Custom HTTP Handlers

Harness the Power for Yourself

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LANGUAGES: C#

ASP.NET VERSIONS: 1.0 | 1.1

 

Custom HTTP Handlers

Harness the Power for Yourself

 

By Dino Esposito

 

As a brilliant ASP.NET developer, and a loyal reader of asp.netPRO magazine, you know that any page request (or Web service request) is picked up and serviced by a specialized HTTP handler component. Whenever a request comes in, IIS looks up its metabase to find a match between the verb and file extension of the requested URL and any components registered to handle incoming requests.

 

For example, when an .aspx request comes in, IIS knows from the metabase that the request should be routed to a component named aspnet_isapi.dll. The aspnet_isapi.dll module is an old-style, Win32 DLL that provides the common skeleton of ISAPI modules. (ISAPI modules are Win32 DLLs that add custom functionality to IIS.)

 

All requests routed to the ASP.NET ISAPI module undergo a second filter: ASP.NET HTTP handlers. The ASP.NET runtime checks the verb and path of the URL, and dispatches the request to a selected HTTP handler. For each application, the list of supported HTTP handlers is hard-coded in the configuration files. The list of standard HTTP handlers can be found in the section of the machine.config file. In the web.config file, instead, you define handlers specific to the current application. By default, ASPX requests are handled by the Page class; ASMX requests for Web services are routed to the WebServiceHandler-based class.

 

Overall, an HTTP handler is the managed component that takes care of serving ASP.NET requests that match a given range of criteria, such as URL formatting, extension, path, and query string. In this article, I'll briefly discuss the basics of HTTP handlers and illustrate a sample handler that I find extremely useful to develop and test Web applications.

 

Learn to Use Handlers

Speaking of HTTP handlers, one common question goes like this: Will handlers be helpful to implement feature X? Where "feature X" is, for whatever reasons, difficult for developers to implement quickly and efficiently. Golden rules for understanding the real goal and scope of HTTP handlers can be summarized as follows:

  • HTTP handlers are managed classes used to service certain Web requests.
  • HTTP handlers represent an optionally virtual URL.
  • The base ASP.NET Page class is an HTTP handler.
  • The HTTP handler merely and uniquely processes an incoming request.
  • HTTP handlers have neither access nor influence on application-level events, such as BeginRequest, AcquireSessionState, or PreSendRequestContent.

 

If your application is only concerned with ASPX pages, you don't need to care much about HTTP handlers. Handlers are quite helpful to reference any server resources through a URL. For example, you can use an HTTP handler to generate dynamic images and bind them to the tag. The tag is the only HTML element that can display images on the Web, and it only accepts images via a URL. By using a custom HTTP handler, you can return an image created programmatically using GDI+, retrieved from a database using ADO.NET, or simply retrieved from the ASP.NET cache.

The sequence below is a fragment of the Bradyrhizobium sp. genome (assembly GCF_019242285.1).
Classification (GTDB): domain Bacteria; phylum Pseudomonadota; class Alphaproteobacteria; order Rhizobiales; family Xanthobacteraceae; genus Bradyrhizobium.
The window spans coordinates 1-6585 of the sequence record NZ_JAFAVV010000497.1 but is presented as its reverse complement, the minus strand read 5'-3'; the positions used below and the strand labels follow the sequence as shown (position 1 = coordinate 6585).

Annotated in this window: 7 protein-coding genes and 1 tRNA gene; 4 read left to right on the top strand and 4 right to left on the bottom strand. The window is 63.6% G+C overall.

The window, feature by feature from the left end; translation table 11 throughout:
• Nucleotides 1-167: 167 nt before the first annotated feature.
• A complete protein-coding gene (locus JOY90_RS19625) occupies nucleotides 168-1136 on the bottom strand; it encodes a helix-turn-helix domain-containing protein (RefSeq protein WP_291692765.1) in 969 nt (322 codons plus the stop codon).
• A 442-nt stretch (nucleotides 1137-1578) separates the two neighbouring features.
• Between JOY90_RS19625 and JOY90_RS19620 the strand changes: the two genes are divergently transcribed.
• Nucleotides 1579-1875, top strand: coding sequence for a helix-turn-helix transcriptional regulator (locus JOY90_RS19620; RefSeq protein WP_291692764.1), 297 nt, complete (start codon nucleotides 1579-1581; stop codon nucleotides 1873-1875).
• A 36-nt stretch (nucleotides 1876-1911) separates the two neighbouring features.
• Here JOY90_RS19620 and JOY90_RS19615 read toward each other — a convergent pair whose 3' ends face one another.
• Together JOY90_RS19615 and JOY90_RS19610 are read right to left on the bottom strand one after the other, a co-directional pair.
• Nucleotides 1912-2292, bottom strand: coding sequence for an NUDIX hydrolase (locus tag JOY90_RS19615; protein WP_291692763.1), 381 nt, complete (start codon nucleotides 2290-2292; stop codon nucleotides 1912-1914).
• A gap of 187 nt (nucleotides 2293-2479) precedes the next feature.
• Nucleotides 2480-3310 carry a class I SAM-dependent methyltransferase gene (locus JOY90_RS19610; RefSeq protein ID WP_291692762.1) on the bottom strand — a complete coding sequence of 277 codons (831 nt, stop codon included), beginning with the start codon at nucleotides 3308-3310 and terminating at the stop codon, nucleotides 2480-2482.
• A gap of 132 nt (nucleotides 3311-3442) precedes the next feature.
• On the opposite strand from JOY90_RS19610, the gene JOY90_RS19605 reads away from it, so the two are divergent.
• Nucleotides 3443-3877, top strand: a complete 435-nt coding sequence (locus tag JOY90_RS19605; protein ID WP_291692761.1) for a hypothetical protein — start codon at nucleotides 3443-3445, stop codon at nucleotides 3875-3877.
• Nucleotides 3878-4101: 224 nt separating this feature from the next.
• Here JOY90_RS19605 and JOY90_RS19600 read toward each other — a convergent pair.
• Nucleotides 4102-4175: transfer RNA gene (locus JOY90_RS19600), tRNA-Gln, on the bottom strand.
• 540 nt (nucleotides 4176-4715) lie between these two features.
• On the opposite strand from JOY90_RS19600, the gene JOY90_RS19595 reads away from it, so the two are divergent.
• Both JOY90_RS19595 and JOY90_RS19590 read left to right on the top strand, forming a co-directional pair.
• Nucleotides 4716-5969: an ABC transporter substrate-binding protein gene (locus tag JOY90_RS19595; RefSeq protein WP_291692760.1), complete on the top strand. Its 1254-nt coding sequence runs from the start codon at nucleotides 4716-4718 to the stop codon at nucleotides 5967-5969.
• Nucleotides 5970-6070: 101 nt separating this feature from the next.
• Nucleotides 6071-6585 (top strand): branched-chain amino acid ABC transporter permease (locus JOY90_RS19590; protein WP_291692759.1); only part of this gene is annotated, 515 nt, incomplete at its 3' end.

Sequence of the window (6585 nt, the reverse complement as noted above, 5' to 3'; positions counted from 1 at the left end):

Should you use a handler or just an ad hoc page for this and similar purposes? Note that the ASP.NET Page class is a handler itself, albeit a pretty rich and sophisticated one. As far as image generation is concerned, you don't need the viewstate or postback management that are hard-coded in the Page class. For this reason, using a custom HTTP handler is a preferable approach from a performance standpoint.

 

Just as HTTP handlers are employed to service a given request, they can be used to deny any undesired request. For example, type the URL to your application's web.config file in the browser's address bar. You get an error page. To block user access to a given set of resources, you can tweak your application's web.config file, as follows:

 

  

    type="HttpForbiddenHandler"/>

 

The path attribute indicates which resources will be blocked; more in general, it indicates which resources, and for which verbs, will be subject to the specified HTTP handler component. The HttpForbiddenHandler class is a built-in handler defined in the System.Web namespace. The preceding configuration script is extracted from machine.config, but can be adapted and employed in any application.

 

Another interesting example of system HTTP handlers is trace.axd. Trace.axd is the name of an ASP.NET utility used to track the trace logs of a given page or application (see Figure 1). You call trace.axd by appending the name of the handler to the application's name. Although trace.axd is used as the name of a server-side resource, it's a purely virtual resource; no file or folder exists on the Web server with that name.